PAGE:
Boy was I mistaken! Everything was a bit of a blur after that.
When I was pregnant, Sierra had asked if she could be at the birth. After thinking it over for several months, I decided to leave that decision up to her. We had a very frank discussion (with diagrams and pictures) of how babies are born and she was still interested, so I showed her the unedited pictures of Sedona's birth. She was still interested, so I laid down some ground rules for her and told her it was her decision and she could change her mind at any time. She woke up at some point when I was in transition and I was aware she was awake and eating Lucky Charms. Josh left me very briefly to talk to her and it was everything I could do to not freak out while he was gone. When he came back, I kept trying to relax, but felt like I was much more tense than I had been with the other labors. I kept squeezing his hand really hard and telling him I couldn't relax and he kept saying I was doing fine (later he told me I was visibly tensing up but it would just be a second and then I'd make myself relax). I could handle the contractions, but it felt like my pubic bone was being pulled apart, which I had never experienced before and didn't expect. I think that was happening because she was moving down so fast, but I'm not sure. I do know it hurt more than the back labor I was used to and that I had lingering pain for several weeks after the birth.
I kept it together as long as I could and then all of a sudden, I told Josh and the midwife that I needed to push. According to the clock that's visible in the pictures, that happened at 7:33. My body was already pushing when I said it. The midwife told me to just listen to my body, but she was going to check me to be sure I was ready. She didn't really get a chance...she started to check me and said, "oh, there's baby's head!" I was still laying on my side on the bed at this point and she told me the baby was coming quickly and asked me if I wanted to stay on the bed or get on the birthing stool. The moment of birth is a moment of surrender and I was beyond rational thought already, so I just said, "I don't know". She took charge and told everyone to get me upright. She was trying to get warm compresses out, but they were in hot water and there wasn't anytime to cool them down, so she was putting them on my leg to be sure they weren't too hot for me, then using them for perineal support while Josh picked me up and sat me on the birthing stool and one of my friends moved my feet for me. This all happened around 7:38. There is video to prove that was almost eerily quiet in the room, but it didn't seem calm and quiet to me at the time. I remember Toni and Josh telling me several times to take big breaths so the baby had oxygen (which I did) and Toni telling me to try to slow down on the pushing and me telling her I couldn't. Secora was born at 7:42. Josh had predicted she would come at 7:40, so he tried to (jokingly) convince us to fudge the time. She was a little gurgley and needed to be suctioned out more than Sedona was (probably because the birth was so fast, typically the fluid is squeezed out of their lungs on the way out), and she had some bruising on her face (again, from coming so fast). She also had a very round head compared to the other girls. She was calm and quiet after she was suctioned, she only let out one squawk and then just stared at me. She wasn't interested in nursing right away, it was probably about half an hour before she latched on well. She wasn't keeping her body temperature up quite as well as she should have, so the midwife wrapped a heating pad around her while I was nursing her. Thanks to the wonders of natural positioning, warm compresses, olive oil and an experienced midwife, I had no tears at all, just like with Sedona.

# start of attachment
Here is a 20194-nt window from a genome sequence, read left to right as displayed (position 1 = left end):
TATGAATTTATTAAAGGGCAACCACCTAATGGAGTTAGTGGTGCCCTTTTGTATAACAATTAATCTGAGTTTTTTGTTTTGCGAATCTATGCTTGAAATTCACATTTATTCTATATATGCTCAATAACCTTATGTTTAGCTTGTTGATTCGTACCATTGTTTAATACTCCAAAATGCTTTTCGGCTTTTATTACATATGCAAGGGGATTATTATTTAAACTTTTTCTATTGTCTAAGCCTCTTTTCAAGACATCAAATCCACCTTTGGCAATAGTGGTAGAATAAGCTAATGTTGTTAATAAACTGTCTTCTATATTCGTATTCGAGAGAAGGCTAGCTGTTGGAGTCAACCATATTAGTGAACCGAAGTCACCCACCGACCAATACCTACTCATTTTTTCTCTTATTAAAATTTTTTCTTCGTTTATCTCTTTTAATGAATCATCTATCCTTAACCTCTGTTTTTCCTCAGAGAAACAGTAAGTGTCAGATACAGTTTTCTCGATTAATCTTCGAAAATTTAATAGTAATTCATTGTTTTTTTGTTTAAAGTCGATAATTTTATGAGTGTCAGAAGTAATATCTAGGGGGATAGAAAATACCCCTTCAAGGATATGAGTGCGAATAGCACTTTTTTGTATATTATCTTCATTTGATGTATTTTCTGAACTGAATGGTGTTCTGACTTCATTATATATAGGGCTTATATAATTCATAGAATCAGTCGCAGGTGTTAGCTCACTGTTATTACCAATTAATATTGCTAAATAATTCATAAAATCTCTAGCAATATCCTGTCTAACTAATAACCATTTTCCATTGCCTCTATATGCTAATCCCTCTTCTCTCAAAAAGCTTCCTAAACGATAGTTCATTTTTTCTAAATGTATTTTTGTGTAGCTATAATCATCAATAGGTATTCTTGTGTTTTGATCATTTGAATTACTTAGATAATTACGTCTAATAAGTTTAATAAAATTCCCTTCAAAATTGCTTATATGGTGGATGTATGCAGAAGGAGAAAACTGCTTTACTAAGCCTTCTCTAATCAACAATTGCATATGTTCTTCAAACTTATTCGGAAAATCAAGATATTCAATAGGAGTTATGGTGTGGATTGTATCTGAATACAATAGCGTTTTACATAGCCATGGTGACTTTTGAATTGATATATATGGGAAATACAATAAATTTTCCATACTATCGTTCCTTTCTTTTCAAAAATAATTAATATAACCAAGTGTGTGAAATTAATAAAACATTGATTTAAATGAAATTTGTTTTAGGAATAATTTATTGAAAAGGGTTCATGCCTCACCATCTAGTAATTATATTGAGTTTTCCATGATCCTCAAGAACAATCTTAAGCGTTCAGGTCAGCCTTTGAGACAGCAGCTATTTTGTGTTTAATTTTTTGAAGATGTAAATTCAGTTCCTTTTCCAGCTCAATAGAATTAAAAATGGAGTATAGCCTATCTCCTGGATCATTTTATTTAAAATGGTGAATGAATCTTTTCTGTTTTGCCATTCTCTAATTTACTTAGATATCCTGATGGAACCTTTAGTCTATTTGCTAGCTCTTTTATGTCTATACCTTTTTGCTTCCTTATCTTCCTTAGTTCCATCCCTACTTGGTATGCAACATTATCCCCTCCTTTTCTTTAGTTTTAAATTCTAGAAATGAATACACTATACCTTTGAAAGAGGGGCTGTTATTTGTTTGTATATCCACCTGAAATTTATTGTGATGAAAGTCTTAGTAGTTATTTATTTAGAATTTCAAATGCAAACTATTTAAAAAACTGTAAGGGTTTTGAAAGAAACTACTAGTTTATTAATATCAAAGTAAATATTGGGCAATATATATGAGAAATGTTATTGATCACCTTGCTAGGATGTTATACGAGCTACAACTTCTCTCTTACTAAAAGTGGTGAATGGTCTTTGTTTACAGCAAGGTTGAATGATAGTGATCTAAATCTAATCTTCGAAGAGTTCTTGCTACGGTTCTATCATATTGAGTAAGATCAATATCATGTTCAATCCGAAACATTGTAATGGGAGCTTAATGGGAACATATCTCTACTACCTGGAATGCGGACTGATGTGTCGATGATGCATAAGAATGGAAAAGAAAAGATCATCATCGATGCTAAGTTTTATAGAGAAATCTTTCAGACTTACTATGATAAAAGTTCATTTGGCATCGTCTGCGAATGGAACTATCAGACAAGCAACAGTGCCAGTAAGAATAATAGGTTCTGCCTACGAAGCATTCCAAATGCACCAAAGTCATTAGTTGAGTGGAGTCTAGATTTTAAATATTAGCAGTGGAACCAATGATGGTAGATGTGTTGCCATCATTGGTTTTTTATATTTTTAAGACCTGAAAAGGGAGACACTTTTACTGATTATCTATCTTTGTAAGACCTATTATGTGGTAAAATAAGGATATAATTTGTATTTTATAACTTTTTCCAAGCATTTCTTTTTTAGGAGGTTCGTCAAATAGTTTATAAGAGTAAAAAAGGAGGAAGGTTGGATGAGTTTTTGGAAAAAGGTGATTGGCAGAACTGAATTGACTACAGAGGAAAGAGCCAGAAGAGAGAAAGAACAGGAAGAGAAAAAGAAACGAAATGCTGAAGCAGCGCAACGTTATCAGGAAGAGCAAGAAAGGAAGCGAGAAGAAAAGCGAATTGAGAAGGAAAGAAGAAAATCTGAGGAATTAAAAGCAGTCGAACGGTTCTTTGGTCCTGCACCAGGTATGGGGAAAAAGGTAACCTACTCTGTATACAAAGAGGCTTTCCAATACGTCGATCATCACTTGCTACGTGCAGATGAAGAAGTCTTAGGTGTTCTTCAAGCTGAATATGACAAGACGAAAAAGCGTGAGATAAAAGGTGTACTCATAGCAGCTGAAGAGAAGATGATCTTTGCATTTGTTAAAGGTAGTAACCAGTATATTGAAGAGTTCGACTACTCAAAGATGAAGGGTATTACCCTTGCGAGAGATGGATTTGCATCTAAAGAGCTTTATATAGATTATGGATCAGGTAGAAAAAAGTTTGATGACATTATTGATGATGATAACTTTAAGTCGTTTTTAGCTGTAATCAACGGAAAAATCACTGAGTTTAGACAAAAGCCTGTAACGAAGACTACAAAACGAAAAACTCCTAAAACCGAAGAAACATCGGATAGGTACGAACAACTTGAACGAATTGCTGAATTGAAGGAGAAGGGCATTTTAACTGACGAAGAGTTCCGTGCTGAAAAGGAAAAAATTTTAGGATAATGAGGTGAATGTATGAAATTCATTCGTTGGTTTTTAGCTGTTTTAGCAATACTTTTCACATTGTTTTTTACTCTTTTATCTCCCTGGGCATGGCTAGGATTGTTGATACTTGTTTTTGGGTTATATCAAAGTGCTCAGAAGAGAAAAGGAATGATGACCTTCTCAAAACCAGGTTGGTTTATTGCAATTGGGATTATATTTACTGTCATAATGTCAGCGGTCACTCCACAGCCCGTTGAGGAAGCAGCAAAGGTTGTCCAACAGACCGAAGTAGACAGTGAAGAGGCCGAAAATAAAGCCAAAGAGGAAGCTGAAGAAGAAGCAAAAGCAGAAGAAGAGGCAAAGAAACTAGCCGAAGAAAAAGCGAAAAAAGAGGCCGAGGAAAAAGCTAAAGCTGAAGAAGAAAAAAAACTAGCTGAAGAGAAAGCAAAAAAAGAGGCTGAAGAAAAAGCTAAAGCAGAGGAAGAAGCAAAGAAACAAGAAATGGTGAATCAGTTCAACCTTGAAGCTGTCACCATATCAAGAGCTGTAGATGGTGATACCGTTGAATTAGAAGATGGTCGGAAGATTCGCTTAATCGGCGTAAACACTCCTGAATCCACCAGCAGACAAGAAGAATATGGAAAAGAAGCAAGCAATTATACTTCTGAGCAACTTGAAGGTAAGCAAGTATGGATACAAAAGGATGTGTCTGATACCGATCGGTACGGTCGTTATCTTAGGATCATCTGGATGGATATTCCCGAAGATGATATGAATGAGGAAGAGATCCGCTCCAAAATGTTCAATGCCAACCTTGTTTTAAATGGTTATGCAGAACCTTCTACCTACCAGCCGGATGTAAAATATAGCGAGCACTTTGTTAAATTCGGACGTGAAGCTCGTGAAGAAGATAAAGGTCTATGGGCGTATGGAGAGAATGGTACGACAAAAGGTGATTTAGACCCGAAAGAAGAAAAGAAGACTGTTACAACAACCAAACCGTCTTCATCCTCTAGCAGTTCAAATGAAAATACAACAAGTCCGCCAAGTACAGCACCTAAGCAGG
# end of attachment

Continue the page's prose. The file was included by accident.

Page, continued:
Sierra was completely amazed. She handled it like a pro and you can tell from the pictures how excited she was to be there. After we all had a chance to say our hellos, I went to take a shower while the midwife did the newborn exam, then let daddy and big sister get her dressed. She was all ready for more snuggles and nursing when I got out of the shower. My mom took Sierra for the rest of the morning so we could rest until Sedona got out of school.
I put together a slideshow of pictures. All the pictures are edited so you don't have to worry about surprises, but it IS a birth so there are plenty of "not yet cleaned up baby" pictures. I do want to specify that probably had the worst set up possible for pictures...the room was dark except for a bright light behind me and there also wasn't much room. The song is "In My Daughter's Eyes" by Martina McBride...a choice that is as much in tribute to Sierra as it is to Secora. I can't emphasize enough how well Sierra handled being there, I wouldn't be surprised if she decided to be a doula or midwife when she grows up.
If you're interested, Sedona's birth story (also a home birth, but a more complicated one) was also posted on the blog several years ago